Playing in Place Nowhere: Creating an Open Source Country
by WRMC Collaborative (Andrew Y Ames, Alexia Mellor)
Traditional and new media technologies allow for a reframing of cultural constructs through play. Play and games provide insight and expose culture. Though the two are not necessarily synonymous, both play and games function in relation to an understood context and set of rules. In this paper we will investigate the concept of a digital country through an analysis of our current project, Lokönenie, as well as consider how artists and designers historically have enlisted strategies of play and games to engage in a critical examination of borders, mapping and technologies of representation.
Through practice-based research involving the combination of performance art and game design, we follow in the genealogy of DADA, Fluxus, Surrealists, and the Situationists. We create playful experiences that address the intersection of art, site and digital technologies through performative interventions and webspace. Our current project, Loköneine, questions the meaning of nationality, nationhood and identity. Lokönenie is a portable and conceptually open source country whose only fixed location is an IP address.The name means “place nowhere,” and highlights the transitory, dislocated nature of our country as well as our desire to promote a mobile, digital country that has no geographical, cultural or language barriers. The work is activated in the real world and lives in the digital where disparate locations can become connected in web space.
In addition to our own project, we will discuss the work of the Center for Land Use Interpretation, the Institute for Applied Autonomy, and Rafael Fajardo, as examples of artists and artist groups employing strategies of critical play and the revisioning of place.
Throughout this paper we will argue that performativity is essential to understanding and accessibility. As Allan Kaprow said, “As a four-letter word in a society given to games, play does what all dirty words do: it strips bare the myth of culture by its artists.”
Bios of the Participants
Kerry Doyle is the Associate Curator and Assistant Director of the Stanlee and Gerald Rubin Center for the Visual Arts where she is in charge of education and community outreach and participates in curatorial projects with a focus on contemporary Latin American art and cross-border dialogue. She spent fifteen years in social service and community education in Chicago, El Paso, and Juarez and specializes in activities that engage diverse sectors of the border community. Recent curatorial projects engaging with border dynamics include Battleground: Tania Candiani and Regina José Galindo (2009), Contra Flujo: Independence and Revolution with Karla Jasso, Laboratorio Arte Alameda (2010), Fernando Llanos, Revolutionary Imaginary: The Death of Video Man (2010). She holds a B.A. in Political Science from De Paul University in Chicago, and a B.A. in Drawing and Printmaking/M.A. in Latin American and Border Studies from the University of Texas at El Paso.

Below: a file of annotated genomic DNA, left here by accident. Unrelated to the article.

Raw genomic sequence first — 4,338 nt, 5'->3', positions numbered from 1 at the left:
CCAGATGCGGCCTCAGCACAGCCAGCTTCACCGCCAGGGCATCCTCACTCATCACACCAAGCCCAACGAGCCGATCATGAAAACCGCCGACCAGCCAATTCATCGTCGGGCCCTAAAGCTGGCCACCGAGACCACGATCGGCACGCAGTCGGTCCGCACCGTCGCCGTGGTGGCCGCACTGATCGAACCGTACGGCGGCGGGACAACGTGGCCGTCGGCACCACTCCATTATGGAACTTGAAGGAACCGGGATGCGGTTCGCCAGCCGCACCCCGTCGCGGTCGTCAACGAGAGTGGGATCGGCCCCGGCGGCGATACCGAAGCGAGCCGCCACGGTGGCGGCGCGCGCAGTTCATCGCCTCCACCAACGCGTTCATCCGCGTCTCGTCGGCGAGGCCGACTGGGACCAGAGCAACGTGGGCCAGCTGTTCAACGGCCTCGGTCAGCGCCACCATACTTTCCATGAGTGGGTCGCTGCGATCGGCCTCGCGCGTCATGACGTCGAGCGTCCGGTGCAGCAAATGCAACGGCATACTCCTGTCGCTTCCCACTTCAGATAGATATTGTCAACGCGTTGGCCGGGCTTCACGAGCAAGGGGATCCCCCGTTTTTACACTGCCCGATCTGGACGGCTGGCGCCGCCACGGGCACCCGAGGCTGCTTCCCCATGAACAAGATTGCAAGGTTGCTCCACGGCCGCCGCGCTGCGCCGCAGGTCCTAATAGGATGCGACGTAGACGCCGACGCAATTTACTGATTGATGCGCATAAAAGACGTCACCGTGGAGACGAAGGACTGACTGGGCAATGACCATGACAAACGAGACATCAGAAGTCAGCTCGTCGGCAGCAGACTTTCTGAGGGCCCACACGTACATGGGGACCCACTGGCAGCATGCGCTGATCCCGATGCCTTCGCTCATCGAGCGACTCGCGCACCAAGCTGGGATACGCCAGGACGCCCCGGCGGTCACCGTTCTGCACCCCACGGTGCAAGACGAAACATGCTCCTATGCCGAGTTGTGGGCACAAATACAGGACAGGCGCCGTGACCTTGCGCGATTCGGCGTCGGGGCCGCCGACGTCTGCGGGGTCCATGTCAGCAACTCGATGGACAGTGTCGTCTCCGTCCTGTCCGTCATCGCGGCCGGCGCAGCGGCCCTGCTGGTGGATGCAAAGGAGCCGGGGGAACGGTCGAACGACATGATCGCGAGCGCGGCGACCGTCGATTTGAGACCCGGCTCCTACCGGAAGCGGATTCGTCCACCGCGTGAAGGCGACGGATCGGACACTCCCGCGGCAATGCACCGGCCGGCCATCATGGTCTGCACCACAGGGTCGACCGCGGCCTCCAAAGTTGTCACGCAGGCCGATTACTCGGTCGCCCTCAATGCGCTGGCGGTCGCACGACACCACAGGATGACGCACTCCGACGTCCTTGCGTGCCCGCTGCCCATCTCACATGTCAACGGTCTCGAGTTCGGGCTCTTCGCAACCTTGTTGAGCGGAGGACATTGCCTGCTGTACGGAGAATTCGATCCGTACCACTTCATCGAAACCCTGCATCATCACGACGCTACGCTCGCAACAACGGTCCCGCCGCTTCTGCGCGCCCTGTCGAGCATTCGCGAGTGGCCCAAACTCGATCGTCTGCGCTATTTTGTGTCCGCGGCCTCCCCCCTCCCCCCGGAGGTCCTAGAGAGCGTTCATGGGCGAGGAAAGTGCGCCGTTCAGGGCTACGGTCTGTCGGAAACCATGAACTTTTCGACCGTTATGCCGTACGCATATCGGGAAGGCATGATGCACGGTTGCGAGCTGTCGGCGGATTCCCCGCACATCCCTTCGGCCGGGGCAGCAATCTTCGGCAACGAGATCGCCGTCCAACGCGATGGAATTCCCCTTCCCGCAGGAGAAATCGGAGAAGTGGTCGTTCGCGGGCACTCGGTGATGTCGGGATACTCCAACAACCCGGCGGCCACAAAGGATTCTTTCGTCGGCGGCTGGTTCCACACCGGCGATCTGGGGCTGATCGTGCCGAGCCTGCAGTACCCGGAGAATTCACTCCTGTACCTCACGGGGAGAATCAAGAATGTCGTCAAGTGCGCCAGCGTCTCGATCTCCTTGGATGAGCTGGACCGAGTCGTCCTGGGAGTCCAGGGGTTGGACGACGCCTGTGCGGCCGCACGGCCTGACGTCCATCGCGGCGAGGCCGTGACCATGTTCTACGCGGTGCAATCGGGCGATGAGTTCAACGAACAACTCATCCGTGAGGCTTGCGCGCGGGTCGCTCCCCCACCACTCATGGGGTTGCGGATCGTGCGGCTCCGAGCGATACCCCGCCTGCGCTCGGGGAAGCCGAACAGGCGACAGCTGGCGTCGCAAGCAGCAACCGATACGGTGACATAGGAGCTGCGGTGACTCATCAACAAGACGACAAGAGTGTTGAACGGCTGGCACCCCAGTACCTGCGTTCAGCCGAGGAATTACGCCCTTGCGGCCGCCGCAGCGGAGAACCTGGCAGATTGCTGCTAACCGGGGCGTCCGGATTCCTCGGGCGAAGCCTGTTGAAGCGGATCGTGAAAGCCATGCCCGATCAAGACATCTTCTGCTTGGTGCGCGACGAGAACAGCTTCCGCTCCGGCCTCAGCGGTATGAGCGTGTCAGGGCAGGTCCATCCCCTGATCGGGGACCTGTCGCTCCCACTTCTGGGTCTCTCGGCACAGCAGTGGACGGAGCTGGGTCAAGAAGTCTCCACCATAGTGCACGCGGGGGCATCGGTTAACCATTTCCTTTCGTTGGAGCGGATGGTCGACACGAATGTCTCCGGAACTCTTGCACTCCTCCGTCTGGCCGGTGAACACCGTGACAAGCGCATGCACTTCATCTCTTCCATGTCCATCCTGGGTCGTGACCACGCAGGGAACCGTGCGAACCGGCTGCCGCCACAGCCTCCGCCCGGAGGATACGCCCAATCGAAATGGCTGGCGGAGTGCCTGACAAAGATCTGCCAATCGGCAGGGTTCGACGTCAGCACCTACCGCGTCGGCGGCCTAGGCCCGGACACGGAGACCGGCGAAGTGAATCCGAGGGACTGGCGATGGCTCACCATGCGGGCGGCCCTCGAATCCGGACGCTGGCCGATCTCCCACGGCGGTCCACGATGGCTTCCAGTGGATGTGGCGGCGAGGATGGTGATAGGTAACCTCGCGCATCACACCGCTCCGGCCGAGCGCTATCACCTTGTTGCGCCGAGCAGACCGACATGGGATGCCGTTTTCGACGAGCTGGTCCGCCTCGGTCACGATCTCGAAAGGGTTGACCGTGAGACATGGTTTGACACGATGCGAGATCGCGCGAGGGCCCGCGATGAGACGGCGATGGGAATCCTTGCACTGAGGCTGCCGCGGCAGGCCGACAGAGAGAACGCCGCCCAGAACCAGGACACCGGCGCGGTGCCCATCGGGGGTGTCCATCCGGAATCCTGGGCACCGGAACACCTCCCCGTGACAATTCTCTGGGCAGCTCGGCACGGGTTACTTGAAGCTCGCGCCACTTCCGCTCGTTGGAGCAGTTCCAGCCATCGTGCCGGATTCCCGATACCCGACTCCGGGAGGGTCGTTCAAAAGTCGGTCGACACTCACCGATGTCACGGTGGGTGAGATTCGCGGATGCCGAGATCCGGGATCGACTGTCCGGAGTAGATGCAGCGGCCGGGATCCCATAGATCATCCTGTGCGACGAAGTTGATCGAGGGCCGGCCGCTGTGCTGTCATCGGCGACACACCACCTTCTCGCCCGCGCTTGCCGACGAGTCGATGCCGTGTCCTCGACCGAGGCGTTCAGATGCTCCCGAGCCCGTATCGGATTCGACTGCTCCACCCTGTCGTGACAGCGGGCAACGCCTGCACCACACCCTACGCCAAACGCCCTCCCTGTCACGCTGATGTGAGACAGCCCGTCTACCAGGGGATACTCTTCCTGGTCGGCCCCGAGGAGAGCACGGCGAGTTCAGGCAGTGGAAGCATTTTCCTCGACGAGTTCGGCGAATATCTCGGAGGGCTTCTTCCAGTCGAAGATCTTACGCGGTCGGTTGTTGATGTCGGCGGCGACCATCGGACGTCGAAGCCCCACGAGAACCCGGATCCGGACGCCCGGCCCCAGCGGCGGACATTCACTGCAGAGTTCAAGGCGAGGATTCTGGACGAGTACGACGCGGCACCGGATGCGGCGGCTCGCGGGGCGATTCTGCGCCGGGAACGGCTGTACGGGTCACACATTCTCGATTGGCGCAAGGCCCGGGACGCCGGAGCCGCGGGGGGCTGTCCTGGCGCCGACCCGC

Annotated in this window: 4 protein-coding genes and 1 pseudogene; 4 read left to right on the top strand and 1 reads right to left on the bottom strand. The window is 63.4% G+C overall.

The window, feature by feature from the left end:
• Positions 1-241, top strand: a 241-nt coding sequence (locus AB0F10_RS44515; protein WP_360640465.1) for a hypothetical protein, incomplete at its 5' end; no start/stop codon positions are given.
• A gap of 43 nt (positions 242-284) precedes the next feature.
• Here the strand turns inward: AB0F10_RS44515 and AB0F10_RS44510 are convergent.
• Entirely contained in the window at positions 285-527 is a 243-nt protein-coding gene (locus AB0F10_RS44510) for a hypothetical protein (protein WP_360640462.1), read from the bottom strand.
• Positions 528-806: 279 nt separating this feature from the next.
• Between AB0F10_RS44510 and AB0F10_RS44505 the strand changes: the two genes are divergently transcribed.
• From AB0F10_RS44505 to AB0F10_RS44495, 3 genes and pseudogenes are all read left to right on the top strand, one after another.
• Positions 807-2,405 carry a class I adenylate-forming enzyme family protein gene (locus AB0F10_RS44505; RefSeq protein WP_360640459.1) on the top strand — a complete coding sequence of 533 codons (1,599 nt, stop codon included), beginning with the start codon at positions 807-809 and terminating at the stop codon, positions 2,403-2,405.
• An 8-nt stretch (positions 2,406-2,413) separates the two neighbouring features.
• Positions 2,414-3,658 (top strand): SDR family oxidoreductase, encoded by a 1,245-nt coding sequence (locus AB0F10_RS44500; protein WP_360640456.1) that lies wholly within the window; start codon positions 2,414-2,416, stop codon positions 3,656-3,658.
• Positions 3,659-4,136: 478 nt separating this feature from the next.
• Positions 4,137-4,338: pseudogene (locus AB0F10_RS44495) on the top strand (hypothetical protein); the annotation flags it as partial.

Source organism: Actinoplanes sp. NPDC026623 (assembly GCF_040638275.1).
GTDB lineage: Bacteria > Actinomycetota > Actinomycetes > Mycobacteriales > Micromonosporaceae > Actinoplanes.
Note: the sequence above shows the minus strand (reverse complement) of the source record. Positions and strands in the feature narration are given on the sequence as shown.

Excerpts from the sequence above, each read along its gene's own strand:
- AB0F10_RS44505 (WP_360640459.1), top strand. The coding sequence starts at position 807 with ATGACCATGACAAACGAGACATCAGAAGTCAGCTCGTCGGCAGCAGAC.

Karin Hansson is an artist & curator. She works as a senior lecturer in Media Art and is also a PhD student at The Royal Institute of Arts in Stockholm and The Computer & System Science Department at Stockholm University (http://people.dsv.su.se/~khansson/).
Within the framework of the arts organisation Association for Temporary Art [a: t] (Åsa Andersson Broms and Nils Claesson et al), Hansson previously carried out a series of thematic art projects and exhibitions related to information society and changing conditions for democracy: Best before - on the Information Society, Tensta Konsthall (1999)The Art of Organizing, Gallery Enkehuset (2000), Money - a commentary on the new economy (2001) and Public Opinion (2002) at House of Culture in Stockholm.This paper is written together with artists Johanna Gustafsson Fürst (http://gustafssonfurst.se/) & Thomas Liljenberg (http://www.thomasliljenberg.se/), and researchers at the The Department of Computer & Systems Sciences at Stockholm University (http://dsv.su.se/en/); Love Ekenberg, Mats Danielsson & Aron Larsson.
Chantal Zakari is a Turkish-Levantine, a member of the Christian minority. Her education since childhood was filled with propagandistic images of Atatürk designed to personify a sense of national identity. As an artist, now living in the U.S., she has a different perspective. Zakari was trained as a designer and an artist. She published The Turk & The Jew, in 1998 with Mandel, a book based on the web-narrative by the same title, which was launched in 1996. In 2005, using a pseudonym, she self-published webAffairs, a documentary of a web community. She has had solo shows of her work in the U.S. and in Turkey. She has given book readings in the form of performances in the U.K., Netherlands, Canada and the U.S.
Zakari is a faculty member in the Text and Image Arts Area at The School of the Museum of Fine Arts, Boston.
Claudia Costa Pederson works on histories about the relationship of media with artistic and social energies. She produced radio and video works in collaboration with activists and women artists in the Netherlands and Germany and is currently concluding a doctorate at Cornell University on the work of artists using digital games for social critique.
Arzu Ozkal questions dogmas, traditions, laws, and patriarchal value systems through videos, public interventions and performances. She is an Assistant Professor of Graphic Design at San Diego State University.
The WRMC Collaborative
The WRMC Collaborative (Andrew Y. Ames and Alexia Mellor) is a nutrient-rich endeavor delivering high-quality, sweet and savory experiences that infuse the ingredients of humor and play into simple recipes. Through a combination of performance art and game design, WRMC aims to create unexpected alternative ways of experiencing the everyday that invite critical reflection on notions of consumerism, technology and globalization. The artists have been featured in the Providence Journal, the Boston Globe, the Boston Phoenix and ArtDaily as up and coming artists to watch, and have exhibited their work nationally and internationally. Recent exhibitions include 8 Bits Per Pixel and 55 Soya at MEME Gallery, Cambridge, MA; Pixilerations at Sol Kofler Gallery in Providence.